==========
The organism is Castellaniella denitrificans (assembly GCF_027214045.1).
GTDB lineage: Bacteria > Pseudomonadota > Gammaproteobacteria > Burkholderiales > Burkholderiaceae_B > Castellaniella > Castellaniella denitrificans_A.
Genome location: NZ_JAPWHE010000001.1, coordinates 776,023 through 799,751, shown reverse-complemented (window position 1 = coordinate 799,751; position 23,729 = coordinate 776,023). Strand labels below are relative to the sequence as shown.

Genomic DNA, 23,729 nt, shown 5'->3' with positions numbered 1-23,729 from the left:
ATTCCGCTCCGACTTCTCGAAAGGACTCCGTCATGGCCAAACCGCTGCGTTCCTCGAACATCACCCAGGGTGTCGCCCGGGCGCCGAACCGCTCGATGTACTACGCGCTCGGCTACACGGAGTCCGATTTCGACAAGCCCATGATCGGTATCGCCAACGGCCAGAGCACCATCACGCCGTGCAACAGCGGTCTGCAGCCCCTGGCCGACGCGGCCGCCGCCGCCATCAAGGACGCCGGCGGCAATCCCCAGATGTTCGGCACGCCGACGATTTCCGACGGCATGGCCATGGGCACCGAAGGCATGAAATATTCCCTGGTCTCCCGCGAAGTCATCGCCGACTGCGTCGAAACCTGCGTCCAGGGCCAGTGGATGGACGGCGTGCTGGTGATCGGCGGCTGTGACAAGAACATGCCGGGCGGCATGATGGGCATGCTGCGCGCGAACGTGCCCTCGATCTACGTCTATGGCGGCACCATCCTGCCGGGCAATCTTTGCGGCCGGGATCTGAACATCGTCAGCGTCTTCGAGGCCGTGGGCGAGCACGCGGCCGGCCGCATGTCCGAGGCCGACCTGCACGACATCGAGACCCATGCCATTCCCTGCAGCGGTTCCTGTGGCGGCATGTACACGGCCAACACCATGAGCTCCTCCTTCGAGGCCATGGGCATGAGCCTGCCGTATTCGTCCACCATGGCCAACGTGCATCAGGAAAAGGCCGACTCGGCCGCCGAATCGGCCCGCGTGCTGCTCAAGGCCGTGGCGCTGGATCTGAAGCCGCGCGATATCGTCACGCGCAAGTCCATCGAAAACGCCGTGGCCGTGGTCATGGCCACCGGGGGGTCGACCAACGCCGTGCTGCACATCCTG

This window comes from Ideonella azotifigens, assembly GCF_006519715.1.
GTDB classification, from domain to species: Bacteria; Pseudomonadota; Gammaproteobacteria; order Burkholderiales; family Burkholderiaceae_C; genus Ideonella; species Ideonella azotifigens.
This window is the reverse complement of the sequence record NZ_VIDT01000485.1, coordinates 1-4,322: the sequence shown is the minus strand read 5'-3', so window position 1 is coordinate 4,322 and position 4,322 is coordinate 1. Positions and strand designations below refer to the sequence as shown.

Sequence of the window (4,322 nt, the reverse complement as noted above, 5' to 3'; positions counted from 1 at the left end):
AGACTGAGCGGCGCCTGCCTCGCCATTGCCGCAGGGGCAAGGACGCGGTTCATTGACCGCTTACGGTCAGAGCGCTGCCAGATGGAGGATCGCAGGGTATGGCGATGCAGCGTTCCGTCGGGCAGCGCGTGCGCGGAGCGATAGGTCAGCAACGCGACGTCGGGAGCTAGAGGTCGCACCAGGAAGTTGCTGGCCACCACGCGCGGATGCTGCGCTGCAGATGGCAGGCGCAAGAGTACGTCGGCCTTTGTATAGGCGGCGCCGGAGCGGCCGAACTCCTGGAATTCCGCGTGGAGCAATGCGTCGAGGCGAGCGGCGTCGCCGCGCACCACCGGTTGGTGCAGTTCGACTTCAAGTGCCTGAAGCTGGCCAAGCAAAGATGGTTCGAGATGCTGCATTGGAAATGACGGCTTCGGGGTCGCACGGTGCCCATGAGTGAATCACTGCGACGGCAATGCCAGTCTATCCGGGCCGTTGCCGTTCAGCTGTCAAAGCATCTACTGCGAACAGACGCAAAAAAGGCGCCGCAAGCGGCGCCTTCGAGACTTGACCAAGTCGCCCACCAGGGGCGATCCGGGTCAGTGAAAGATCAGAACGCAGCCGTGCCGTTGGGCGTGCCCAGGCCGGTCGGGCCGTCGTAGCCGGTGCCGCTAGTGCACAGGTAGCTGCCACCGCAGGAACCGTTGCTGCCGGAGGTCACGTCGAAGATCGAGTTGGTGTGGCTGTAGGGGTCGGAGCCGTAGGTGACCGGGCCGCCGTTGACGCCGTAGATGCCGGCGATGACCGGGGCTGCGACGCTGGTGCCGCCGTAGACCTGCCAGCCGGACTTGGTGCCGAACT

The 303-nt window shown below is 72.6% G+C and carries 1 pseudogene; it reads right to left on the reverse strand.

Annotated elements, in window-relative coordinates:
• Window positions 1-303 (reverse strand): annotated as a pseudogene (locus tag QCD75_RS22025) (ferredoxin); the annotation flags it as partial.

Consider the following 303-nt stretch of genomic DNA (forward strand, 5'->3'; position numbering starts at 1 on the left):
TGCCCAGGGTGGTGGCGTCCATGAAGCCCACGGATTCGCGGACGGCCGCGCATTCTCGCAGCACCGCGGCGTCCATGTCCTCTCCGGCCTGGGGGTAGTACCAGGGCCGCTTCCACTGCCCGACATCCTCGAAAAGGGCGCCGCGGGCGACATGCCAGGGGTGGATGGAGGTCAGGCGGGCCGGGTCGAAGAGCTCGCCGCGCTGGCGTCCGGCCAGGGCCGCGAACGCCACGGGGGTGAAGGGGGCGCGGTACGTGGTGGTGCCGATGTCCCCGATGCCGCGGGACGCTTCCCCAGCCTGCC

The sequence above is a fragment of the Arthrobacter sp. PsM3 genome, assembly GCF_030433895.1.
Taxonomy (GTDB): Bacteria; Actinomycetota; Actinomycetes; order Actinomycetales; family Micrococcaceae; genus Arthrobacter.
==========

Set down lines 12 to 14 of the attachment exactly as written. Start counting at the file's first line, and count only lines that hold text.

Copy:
Annotated elements, in window-relative coordinates:
• Window positions 1-303 (reverse strand): annotated as a pseudogene (locus tag QCD75_RS22025) (ferredoxin); the annotation flags it as partial.

Consider the following 303-nt stretch of genomic DNA (forward strand, 5'->3'; position numbering starts at 1 on the left):